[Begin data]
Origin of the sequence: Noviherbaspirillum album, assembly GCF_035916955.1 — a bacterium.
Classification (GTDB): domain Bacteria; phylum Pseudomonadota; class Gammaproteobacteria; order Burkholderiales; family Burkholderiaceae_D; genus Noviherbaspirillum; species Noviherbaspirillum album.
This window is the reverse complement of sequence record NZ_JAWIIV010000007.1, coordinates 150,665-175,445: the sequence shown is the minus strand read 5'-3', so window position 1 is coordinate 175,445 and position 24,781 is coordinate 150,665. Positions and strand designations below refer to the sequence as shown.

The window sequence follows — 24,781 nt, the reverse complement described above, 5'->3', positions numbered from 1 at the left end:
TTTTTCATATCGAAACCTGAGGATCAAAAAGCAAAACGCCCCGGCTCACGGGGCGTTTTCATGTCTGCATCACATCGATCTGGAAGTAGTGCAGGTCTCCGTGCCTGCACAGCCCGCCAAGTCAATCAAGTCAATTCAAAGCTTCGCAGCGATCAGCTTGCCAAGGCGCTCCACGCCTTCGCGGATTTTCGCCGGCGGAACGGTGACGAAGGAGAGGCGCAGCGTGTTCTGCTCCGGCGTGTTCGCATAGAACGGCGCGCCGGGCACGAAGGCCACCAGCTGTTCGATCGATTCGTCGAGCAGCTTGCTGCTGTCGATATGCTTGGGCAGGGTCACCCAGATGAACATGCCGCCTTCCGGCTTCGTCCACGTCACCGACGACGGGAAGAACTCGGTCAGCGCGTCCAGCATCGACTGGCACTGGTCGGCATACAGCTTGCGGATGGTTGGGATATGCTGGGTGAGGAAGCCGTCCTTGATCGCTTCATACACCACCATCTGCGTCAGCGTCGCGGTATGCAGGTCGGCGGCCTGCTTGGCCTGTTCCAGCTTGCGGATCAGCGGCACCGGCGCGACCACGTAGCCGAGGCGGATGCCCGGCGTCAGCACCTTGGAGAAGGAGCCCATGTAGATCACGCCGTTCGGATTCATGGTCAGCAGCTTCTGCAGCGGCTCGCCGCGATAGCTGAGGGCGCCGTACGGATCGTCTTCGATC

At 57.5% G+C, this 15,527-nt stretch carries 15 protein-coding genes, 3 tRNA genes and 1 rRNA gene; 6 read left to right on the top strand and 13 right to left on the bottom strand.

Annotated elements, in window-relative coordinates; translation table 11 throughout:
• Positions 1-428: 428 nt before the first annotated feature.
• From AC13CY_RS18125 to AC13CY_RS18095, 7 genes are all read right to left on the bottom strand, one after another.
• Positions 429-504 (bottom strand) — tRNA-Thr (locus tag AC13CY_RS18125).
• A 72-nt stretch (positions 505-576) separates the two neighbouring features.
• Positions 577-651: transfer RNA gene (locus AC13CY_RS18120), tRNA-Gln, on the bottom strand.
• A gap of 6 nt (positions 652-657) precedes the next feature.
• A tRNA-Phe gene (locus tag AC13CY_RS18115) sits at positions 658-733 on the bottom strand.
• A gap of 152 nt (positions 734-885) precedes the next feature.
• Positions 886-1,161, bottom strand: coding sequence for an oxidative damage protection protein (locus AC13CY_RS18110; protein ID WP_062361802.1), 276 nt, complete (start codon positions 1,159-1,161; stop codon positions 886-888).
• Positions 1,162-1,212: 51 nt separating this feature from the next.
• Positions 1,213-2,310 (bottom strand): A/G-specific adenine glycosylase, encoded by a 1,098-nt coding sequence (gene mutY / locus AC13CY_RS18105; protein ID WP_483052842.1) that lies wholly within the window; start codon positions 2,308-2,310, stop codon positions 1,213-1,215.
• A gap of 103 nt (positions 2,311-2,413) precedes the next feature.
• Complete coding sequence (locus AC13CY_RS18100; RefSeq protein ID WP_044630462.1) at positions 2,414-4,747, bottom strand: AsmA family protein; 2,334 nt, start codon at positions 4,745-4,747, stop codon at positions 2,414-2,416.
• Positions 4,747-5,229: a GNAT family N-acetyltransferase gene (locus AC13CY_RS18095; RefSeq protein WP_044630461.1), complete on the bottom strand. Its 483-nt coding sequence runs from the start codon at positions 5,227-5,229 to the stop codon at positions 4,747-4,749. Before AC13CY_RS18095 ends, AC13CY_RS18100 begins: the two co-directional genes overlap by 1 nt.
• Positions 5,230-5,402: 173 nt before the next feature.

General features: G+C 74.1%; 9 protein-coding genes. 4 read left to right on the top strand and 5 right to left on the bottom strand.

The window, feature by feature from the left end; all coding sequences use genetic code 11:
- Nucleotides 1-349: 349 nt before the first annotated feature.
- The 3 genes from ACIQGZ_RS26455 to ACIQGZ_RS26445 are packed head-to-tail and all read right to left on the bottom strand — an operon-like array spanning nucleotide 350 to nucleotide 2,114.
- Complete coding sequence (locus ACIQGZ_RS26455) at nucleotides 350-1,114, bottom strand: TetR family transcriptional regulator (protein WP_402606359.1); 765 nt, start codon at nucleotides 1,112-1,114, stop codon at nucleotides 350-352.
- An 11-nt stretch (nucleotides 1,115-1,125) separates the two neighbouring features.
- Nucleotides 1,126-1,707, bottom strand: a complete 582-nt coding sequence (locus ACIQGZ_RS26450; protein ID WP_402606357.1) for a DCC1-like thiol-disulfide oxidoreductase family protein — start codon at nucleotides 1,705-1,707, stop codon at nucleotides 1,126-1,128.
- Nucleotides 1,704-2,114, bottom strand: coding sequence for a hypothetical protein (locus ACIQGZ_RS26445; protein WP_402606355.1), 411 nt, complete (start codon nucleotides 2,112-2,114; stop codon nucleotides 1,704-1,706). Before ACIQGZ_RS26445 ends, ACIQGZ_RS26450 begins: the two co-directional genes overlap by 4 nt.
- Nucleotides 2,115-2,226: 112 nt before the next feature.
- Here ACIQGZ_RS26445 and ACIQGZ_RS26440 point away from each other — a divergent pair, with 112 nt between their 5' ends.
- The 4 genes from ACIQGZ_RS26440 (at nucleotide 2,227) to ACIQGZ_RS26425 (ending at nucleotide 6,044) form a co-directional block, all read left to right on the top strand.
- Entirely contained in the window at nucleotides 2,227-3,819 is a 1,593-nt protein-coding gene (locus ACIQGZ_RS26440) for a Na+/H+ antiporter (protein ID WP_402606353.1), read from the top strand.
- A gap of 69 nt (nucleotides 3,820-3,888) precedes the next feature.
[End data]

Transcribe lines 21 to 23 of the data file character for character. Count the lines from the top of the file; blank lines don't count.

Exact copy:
• Positions 4,747-5,229: a GNAT family N-acetyltransferase gene (locus AC13CY_RS18095; RefSeq protein WP_044630461.1), complete on the bottom strand. Its 483-nt coding sequence runs from the start codon at positions 5,227-5,229 to the stop codon at positions 4,747-4,749. Before AC13CY_RS18095 ends, AC13CY_RS18100 begins: the two co-directional genes overlap by 1 nt.
• Positions 5,230-5,402: 173 nt before the next feature.

General features: G+C 74.1%; 9 protein-coding genes. 4 read left to right on the top strand and 5 right to left on the bottom strand.